• Set a daily routine – Routines can help children cope with change and help them understand what is expected of them. Work with your child to develop a routine that suits the whole family and includes a range of activities, for example,  schoolwork (literacy and numeracy), physical activity, creative play, family time and limited amounts of screen time.
  • Maintain social relationships – Use technologies (such as FaceTime, Zoom or Skype) to help your child maintain contact with friends and other family members, such as grandparents.  For older children and teenagers, it is important to monitor
    their use of social media accounts as excessive use can lead to increased levels of anxiety.
  • Have fun – For many children, their out of school activities (e.g., swimming, football) have been cancelled but it is important for them to stay active. Harness their interests and have fun with them at home (e.g., play cricket in the backyard or dance to music inside). You can also take this opportunity to spend quality time with your child by teaching them a new skill or game, read with them, or research a new topic together.

Seek additional support when needed

If you feel that the stress or anxiety you experience as a result of self-isolation is getting too much, a psychologist may be able to help.

Psychologists are highly trained and qualified professionals skilled in providing effective interventions for a range of mental health concerns, including stress. A psychologist can help you manage your stress and anxiety using techniques based on the best available research.


Self-Compassion in Self-Isolation

An important concept in Compassion Focused Therapy (Paul Gilbert) is trying to treat ourselves as we would a close friend or family member.

For many people, when they are being hard on themselves, or are worrying so much about others that they completely forget about their own needs, or just really need a hug, other people step up to fill the compassion gap. So what do we do when those people aren’t around as much?

Hopefully the following exercises will show you how we can use self-compassion.


More information

Isle of Man Government
The Isle of Man Government has developed a collection of resources for the general public, health professionals and industry about coronavirus (COVID-19).

Centers for Disease Control and Prevention
The Centers for Disease Control and Prevention provides reliable information about the coronavirus such as its symptoms, steps you can take to protect yourself, and what to do if you are affected.

World Health Organization
The World Health Organization provides information and guidance regarding the current outbreak of coronavirus disease.

Low Mood

  • While it can be fun to live spontaneously and do things as and when we feel like it, when our mental health takes a hit the likelihood is that we won’t feel like doing a lot! Having a lack of structure can also make it difficult to feel as productive and active as we’d like to, which in turn can impact on mood and how we feel about ourselves.Click below to find out why it is so important to keep busy during this time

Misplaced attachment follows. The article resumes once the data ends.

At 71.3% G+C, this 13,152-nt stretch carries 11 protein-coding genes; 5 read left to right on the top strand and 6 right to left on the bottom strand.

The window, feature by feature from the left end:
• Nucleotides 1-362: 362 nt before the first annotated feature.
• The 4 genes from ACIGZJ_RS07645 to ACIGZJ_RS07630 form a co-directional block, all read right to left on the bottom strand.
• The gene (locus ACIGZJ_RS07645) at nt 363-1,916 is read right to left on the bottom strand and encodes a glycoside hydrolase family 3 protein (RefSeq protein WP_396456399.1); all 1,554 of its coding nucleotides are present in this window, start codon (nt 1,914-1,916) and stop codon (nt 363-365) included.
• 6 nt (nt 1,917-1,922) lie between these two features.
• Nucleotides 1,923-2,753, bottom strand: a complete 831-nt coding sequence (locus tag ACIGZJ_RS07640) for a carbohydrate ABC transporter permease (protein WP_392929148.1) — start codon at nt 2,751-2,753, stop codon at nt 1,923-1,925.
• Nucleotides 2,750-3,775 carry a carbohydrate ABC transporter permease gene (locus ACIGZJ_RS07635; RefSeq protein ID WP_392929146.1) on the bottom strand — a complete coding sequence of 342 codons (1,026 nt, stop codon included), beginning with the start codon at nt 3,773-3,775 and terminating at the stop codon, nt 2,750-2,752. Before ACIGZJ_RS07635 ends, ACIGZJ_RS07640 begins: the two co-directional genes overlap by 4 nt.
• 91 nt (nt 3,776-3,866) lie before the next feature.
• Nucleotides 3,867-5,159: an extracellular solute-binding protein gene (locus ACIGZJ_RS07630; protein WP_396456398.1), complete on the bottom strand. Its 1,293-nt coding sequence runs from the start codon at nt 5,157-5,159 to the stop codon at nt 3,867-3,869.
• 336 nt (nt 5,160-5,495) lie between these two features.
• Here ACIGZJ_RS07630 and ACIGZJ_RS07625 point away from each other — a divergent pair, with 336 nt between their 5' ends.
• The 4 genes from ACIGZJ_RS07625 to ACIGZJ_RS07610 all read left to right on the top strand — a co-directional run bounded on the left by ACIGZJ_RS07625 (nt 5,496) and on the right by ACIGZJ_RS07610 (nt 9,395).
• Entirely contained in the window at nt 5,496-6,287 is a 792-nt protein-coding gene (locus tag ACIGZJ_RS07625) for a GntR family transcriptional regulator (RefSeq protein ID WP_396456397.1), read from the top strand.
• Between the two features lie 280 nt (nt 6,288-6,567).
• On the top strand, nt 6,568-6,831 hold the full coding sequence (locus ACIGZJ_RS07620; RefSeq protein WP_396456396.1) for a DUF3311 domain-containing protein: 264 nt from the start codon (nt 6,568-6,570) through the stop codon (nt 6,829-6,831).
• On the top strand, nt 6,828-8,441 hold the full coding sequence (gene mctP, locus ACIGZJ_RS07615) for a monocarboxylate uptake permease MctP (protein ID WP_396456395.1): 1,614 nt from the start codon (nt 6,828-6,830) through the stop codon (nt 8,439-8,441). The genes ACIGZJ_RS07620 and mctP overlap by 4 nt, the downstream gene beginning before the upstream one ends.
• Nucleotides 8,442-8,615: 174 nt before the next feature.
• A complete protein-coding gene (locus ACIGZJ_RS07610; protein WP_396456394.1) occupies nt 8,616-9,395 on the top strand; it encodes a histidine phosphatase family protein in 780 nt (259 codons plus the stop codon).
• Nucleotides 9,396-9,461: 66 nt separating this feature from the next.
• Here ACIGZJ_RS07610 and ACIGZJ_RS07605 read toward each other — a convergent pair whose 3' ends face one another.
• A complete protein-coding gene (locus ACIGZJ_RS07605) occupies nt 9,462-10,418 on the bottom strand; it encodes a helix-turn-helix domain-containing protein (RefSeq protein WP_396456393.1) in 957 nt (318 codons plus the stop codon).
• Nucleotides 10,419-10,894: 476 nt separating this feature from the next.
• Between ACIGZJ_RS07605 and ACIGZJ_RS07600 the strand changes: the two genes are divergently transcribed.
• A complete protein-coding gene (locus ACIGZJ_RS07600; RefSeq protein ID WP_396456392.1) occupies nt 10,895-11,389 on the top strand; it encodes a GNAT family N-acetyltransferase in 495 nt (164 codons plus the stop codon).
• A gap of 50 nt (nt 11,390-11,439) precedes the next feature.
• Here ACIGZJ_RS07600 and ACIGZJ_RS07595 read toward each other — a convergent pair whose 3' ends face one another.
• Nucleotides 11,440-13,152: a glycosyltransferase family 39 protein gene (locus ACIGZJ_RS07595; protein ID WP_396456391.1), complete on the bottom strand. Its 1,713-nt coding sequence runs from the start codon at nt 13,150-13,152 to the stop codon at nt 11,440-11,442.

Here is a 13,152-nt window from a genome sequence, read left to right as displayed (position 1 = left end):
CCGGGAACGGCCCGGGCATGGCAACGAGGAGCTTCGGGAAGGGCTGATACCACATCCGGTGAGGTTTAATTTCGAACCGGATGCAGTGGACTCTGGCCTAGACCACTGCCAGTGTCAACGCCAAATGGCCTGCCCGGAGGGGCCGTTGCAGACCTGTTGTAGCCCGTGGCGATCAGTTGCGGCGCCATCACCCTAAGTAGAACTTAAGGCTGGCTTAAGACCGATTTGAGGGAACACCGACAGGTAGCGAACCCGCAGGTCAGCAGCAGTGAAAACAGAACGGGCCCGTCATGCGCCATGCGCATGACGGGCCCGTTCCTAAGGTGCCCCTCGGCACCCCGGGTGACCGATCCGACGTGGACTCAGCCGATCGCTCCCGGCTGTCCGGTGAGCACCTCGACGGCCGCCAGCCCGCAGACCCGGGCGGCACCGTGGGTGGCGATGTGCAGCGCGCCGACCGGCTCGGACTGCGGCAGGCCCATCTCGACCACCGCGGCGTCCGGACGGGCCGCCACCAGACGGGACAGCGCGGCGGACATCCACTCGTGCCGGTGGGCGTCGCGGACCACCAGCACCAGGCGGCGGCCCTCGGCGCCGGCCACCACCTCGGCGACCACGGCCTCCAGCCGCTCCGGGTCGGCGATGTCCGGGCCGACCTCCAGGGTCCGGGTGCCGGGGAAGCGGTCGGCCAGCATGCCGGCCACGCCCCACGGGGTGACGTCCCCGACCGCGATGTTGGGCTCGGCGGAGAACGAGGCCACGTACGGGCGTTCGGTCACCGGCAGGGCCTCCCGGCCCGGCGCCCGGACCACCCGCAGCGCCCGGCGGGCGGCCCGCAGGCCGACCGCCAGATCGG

• We are all different, so, never judge your own feelings. If something is a big deal for you, even if its not for others, that doesn’t matter, it’s a big deal for you. Sometimes we really do need a genuinely good cry, these are wee tips to help you cry better, when you need to release your sadness.Click below to find out more



Dr Matthew Whalley & Dr Hardeep Kaur of Psychology Tools Limited have published this guide to ‘Living with worry and anxiety amidst global uncertainty‘.

The outbreak of coronavirus disease 2019 (COVID-19) may be stressful for people. Fear and anxiety about a disease can be overwhelming and cause strong emotions in adults and children. Coping with stress will make you, the people you care about, and your community stronger. Those with pre-existing mental health condition should self-monitor closely and if they notice a change in their mood, they should access additional support.


The Worry Time Technique

We worry for a good reason, If we worry about getting run over crossing the road, we will pay more attention and be safer on the roads. If we worry about spreading coronavirus, we are more likely to wash our hands more and follow government guidance. When we have an element of control, then worry can help us to keep safe. Read more on The Worry Time Technique





Dr Russ Harris, founder of Acceptance and Commitment Therapy has devised an app based on his best-selling book ‘the happiness trap’. ACT theory and exercises have proved to be useful in managing a range of difficult emotions and would be valuable in this current climate.  For a three month period he has made this app free, using the below code.